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Blogs by Trenton Systems

NVMe Data Storage Gaining Traction

We are drowning in storage data! In the commercial markets, think of all those selfies and videos that are populating the internet every second of every day. In our embedded computing market space, think of all the data that is being generated and needs to find a storage home. Our friends at vcloudnews.com tell us that every day we generate enough data to fill up 10,000,000 Blu-ray disks! That would be a disk stack of 3,936’/1,296m or a disk stack height equal to four Eiffel Towers placed one on top of another!

Well so what, we have a lot of data to store; let’s just throw more storage drives at the problem. Drives have gotten pretty cheap and SATA drive interfaces are plentiful in today’s computer board architectures. So what’s the problem?

The problem is that at today’s SATA/III drive interface speeds this ever increasing volume of data is overwhelming and oftentimes saturating SATA or even SAS interfaces. We need a faster interface and that is where Non Volatile Memory Express or NVMe storage devices communicating over a dedicated PCI Express 3.0 interface come into play. The NVMe PCIe device interface offers the following advantages over a SATA/III interface:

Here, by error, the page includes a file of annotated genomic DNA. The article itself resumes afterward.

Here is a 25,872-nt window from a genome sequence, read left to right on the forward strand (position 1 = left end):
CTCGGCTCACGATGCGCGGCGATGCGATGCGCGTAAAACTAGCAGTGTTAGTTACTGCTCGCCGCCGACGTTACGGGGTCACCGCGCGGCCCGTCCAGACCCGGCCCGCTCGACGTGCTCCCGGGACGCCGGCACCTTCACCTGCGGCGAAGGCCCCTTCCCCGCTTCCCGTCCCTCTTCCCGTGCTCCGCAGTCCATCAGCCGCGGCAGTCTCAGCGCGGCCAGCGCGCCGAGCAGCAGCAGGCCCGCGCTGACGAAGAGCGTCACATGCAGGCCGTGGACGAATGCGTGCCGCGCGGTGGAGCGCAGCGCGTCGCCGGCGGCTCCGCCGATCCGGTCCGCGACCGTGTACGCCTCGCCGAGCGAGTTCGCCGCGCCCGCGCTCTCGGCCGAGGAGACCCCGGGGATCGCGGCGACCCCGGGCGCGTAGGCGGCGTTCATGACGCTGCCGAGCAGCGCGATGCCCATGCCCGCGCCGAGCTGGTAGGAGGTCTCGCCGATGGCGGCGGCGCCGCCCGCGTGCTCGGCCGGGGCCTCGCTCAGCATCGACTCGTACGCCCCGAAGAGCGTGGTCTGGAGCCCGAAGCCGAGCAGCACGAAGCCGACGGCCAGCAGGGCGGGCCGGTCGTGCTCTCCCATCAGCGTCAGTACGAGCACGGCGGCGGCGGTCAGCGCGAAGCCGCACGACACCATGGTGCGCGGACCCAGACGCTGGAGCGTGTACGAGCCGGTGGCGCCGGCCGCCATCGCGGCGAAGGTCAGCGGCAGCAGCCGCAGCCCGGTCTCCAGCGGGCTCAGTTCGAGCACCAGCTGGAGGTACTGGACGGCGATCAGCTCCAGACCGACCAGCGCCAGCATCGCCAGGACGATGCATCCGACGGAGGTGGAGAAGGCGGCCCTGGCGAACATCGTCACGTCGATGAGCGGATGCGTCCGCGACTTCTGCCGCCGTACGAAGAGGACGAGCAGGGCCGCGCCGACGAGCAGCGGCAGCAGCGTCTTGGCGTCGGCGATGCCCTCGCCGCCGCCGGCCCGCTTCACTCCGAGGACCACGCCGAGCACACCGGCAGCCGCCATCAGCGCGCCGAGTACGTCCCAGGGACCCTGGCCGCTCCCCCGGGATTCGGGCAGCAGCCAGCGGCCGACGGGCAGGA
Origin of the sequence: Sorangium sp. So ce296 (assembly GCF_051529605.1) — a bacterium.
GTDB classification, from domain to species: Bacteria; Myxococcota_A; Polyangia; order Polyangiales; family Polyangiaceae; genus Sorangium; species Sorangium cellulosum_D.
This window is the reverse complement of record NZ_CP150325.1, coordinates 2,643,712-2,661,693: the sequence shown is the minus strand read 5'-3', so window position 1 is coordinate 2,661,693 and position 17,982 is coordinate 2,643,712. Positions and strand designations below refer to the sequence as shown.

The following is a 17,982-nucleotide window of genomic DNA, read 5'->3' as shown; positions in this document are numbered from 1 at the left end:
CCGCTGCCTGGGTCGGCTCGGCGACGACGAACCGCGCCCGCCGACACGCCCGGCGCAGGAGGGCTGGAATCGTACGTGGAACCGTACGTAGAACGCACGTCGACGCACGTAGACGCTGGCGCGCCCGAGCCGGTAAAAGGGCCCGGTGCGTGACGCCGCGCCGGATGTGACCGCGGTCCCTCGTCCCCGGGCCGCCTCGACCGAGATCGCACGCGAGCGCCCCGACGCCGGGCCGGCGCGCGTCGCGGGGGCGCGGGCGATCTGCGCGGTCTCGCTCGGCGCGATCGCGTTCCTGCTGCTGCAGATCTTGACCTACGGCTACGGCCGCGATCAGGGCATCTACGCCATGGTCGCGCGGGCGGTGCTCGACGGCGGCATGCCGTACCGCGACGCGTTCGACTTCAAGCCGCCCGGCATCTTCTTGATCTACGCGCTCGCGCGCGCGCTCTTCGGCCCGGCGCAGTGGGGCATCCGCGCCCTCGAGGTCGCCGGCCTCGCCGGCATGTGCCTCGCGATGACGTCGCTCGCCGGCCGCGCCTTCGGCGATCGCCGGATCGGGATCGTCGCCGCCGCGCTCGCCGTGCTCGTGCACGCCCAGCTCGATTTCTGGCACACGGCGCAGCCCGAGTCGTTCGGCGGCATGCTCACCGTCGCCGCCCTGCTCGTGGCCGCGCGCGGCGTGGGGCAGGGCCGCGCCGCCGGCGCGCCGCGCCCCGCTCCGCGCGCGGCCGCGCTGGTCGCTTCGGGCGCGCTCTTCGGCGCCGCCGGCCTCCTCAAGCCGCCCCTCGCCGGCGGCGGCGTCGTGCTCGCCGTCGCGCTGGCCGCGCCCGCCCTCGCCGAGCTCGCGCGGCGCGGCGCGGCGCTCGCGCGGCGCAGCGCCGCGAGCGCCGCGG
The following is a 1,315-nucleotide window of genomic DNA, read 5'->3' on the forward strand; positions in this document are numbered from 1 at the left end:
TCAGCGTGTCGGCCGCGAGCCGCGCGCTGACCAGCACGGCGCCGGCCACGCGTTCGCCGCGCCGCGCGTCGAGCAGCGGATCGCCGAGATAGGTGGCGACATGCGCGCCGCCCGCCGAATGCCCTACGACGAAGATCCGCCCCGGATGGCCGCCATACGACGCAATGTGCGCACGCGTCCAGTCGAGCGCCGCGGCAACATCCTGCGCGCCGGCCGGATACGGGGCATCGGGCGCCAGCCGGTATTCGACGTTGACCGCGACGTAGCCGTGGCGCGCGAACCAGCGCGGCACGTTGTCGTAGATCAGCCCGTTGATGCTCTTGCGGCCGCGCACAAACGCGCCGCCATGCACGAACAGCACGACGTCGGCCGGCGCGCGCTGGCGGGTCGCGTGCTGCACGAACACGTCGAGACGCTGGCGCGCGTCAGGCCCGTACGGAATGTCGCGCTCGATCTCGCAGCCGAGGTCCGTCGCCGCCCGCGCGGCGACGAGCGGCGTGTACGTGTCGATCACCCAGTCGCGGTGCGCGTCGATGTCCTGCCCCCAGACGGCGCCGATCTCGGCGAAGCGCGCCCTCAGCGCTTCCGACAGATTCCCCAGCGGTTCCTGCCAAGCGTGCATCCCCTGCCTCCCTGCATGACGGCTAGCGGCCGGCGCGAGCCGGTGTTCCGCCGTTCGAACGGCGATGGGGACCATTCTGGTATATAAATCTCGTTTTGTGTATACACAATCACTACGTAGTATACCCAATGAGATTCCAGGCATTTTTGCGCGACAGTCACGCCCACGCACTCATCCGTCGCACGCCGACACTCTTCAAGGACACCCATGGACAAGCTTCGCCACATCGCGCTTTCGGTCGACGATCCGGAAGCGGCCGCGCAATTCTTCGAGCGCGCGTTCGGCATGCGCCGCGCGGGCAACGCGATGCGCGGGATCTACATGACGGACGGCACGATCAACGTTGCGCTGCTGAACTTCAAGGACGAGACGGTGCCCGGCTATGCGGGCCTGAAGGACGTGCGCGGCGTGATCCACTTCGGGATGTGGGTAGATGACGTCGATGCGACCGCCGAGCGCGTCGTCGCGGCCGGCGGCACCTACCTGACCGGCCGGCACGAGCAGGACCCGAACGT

1. Higher performance with low data latency
  2. Low power consumption
  3. Unlimited endurance
  4. Higher data density
For more information on NVMe and other next generation technology such as Memory Channel Storage, see our technical note: The Future of Non-Volatile Storage.
At Trenton Systems we’re answering the bell in the data storage battles by incorporating more PCI Express driven NVMe M.2 device connectors into our processor boards, modular blade servers, mid-plane boards and riser cards. For example, the TKL8255 system host board’s M.2 connector is driven by a x4 PCIe 3.0 link while the factory default parameters are setup for high speed NVMe SSD storage modules keyed for the Socket 3/M module format. To learn more, consult the TKL8255 product data sheet.

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